I first started to write a balance of payments focused blog back in 2004.
Initially, I spent most of my time documenting the rapid rise in China’s surplus, the relentless rise in the surplus of the oil exporters, and the massive run up in global foreign exchange reserves—and showing that for all the talk (at the time) about exchange rate flexibility, most emerging markets were heavily intervening in the foreign exchange market. More on:
Economics Emerging Economies China I also sought, with only limited success, to figure out the vulnerabilities associated with that particular global system. The “balance of financial terror” ultimately held. China never stopped financing the United States. Yet by the summer of 2007, obvious stress had emerged inside the financial systems of advanced economies.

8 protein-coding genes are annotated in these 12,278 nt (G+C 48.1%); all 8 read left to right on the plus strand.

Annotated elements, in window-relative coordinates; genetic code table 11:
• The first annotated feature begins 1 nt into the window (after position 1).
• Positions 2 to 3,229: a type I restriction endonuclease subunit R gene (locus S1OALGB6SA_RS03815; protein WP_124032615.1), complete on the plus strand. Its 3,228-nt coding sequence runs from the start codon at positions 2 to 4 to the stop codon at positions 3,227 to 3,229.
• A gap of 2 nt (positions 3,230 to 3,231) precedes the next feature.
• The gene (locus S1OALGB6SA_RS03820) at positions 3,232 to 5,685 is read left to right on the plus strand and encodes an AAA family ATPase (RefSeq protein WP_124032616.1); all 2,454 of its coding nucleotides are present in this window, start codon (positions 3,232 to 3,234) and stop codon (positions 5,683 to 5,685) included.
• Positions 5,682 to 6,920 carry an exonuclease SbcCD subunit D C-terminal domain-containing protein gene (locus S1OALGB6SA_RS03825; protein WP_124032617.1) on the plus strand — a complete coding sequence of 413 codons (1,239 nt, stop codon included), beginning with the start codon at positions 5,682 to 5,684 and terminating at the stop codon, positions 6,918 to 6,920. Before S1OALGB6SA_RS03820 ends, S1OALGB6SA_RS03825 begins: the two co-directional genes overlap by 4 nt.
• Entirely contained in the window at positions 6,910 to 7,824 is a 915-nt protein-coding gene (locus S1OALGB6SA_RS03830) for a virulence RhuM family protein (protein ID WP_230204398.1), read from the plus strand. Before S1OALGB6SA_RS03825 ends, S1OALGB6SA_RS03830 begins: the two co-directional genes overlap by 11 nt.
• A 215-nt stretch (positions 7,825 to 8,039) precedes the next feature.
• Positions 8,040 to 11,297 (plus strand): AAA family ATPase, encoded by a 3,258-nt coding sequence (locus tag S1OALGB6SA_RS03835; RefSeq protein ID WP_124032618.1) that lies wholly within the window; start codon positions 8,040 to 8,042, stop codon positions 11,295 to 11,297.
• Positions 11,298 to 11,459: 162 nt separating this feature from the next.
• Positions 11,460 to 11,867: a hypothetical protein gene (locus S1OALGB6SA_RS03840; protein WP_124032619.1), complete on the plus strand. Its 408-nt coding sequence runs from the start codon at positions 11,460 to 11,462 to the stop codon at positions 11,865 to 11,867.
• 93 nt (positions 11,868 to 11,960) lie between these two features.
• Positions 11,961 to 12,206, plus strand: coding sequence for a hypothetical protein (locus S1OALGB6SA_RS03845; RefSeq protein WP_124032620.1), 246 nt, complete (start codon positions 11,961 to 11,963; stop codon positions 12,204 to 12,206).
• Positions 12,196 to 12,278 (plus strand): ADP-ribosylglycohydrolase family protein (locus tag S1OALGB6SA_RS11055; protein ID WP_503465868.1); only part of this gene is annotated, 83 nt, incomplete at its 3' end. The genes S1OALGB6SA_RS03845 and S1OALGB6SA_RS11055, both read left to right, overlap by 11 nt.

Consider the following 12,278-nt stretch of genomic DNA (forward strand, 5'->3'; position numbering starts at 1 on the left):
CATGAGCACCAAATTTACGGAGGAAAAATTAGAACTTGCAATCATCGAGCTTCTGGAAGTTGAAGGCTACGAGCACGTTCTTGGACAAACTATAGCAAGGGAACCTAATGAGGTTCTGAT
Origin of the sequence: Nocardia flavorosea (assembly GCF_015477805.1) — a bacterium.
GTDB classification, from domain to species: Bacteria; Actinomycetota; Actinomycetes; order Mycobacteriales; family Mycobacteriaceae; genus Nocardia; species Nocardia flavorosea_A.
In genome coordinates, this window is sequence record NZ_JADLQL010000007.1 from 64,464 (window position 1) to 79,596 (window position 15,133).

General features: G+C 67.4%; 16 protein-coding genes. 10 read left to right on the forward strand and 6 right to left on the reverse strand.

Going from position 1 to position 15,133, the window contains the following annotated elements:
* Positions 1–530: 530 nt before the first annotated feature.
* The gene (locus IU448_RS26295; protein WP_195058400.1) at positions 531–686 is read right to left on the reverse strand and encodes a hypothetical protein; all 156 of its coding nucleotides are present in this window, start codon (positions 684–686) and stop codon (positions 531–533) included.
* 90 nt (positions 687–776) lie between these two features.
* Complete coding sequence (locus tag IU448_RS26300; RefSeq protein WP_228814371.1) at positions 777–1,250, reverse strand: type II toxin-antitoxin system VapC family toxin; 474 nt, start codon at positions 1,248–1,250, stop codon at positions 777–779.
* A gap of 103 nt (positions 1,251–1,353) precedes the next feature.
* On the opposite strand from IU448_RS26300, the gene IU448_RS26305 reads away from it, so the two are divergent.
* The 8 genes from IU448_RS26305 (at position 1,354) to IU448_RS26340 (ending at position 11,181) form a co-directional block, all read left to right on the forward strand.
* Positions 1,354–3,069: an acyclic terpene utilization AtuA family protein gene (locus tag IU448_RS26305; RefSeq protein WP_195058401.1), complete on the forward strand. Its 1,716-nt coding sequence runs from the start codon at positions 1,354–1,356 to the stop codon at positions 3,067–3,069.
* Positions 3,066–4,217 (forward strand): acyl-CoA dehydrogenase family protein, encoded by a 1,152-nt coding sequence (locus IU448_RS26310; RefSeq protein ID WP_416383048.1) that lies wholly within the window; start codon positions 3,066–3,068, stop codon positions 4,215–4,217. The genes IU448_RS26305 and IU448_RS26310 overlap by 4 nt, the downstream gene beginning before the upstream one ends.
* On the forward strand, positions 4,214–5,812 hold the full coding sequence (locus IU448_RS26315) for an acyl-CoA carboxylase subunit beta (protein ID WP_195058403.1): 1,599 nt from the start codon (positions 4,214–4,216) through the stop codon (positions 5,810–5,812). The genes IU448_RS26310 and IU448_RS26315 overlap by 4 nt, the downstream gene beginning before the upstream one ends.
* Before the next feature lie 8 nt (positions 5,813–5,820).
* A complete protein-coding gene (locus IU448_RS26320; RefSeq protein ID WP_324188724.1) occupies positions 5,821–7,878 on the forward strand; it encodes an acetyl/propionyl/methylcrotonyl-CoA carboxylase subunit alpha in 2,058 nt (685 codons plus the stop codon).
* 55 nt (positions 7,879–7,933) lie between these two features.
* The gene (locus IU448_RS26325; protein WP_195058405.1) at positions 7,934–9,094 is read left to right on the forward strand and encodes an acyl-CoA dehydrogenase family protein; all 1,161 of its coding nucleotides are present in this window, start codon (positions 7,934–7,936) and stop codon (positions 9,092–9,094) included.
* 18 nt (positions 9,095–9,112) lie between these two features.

Follow the Money Brad Setser tracks cross-border flows, with a bit of macroeconomics thrown in. 1-3 times weekly. Email Address View all newsletters > With hindsight, a world where demand for safe reserve assets far exceeded net Treasury issuance created enormous problems for financial intermediation. “Synthetic” safe issues proved to be a poor substitute for good old full faith and credit claims on the U.S. Treasury. It wasn’t the conventional wisdom at the time, but a world of large “uphill” capital flows likely could have lasted a bit longer if the United States had run larger fiscal deficits.That would have made the U.S. economy, and the global economy, less dependent on European banks to intermediate between the world’s sources of surplus savings and the borrowing need of U.S. households. Resuming this blog provides a natural point for a bit of reflection.